Plan, review, adjust, repeat

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No plan survives its first contact with reality.

That’s my paraphrase of an often-paraphrased Helmuth von Moltke quote that: “no plan of operations extends with any certainty beyond the first contact with the main hostile force.” No one seemed to have heard that advice when I was coming up in business.

In the classroom, I learned that planning was a two-step, linear process. First you planned. Then you implemented the plan. That might work if you were smart enough and you didn’t need to worry about anything else.

We’re not smart enough for perfect planning

Human beings, even the smartest ones, just don’t have the brainpower to plan perfectly. Every plan has flaws.

You are not alone

A funny thing happens when you start to implement your wonderful plan. Reality kicks in. The competition reacts. Some people don’t understand what’s expected of them and do the wrong thing. Others don’t have the resources to do what you want. Some don’t care.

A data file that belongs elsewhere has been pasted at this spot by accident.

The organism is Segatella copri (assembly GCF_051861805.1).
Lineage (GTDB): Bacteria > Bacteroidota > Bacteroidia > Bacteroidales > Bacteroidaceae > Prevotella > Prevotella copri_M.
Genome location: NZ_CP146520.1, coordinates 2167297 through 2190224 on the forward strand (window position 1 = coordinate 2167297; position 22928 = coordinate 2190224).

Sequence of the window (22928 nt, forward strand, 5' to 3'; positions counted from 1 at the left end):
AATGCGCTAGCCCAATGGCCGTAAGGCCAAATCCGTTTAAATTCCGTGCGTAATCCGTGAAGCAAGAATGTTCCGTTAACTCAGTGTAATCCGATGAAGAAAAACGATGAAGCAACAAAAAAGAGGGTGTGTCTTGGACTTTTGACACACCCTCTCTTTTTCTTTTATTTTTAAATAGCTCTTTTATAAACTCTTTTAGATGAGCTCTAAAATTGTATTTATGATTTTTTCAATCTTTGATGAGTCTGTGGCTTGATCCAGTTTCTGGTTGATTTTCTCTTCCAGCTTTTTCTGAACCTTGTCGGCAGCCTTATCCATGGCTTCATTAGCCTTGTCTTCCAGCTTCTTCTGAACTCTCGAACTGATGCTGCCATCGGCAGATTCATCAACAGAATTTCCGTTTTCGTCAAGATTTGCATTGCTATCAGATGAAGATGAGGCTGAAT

Planning is a good thing

Dwight Eisenhower said that “Plans are nothing, but planning is everything.”

People and organizations that do a little planning are more likely to succeed. Planning helps you sort out what’s important and what’s not. It helps you identify your main goal so everyone can row in the same direction.

You need more than just planning and implementation

Time for another quote. This time it’s Winston Churchill: “However beautiful the strategy, you should occasionally look at the results”

And what do you do then? You modify the plan to reflect reality. So, how much time should pass before you look at results?

Pick a length of time that’s long enough to make significant progress. Otherwise you’ll spend too much time planning and not enough time doing.

Pick a length of time that’s short enough to correct what’s wrong before it gets too bad. Otherwise you’ll have to spend a lot of your doing time unraveling past mistakes.

For most businesses a ninety-day operational cycle seems about right. Of course, your mileage may vary.

Bottom Line

Planning can still give you an edge in performance, but only if you constantly review and adapt.

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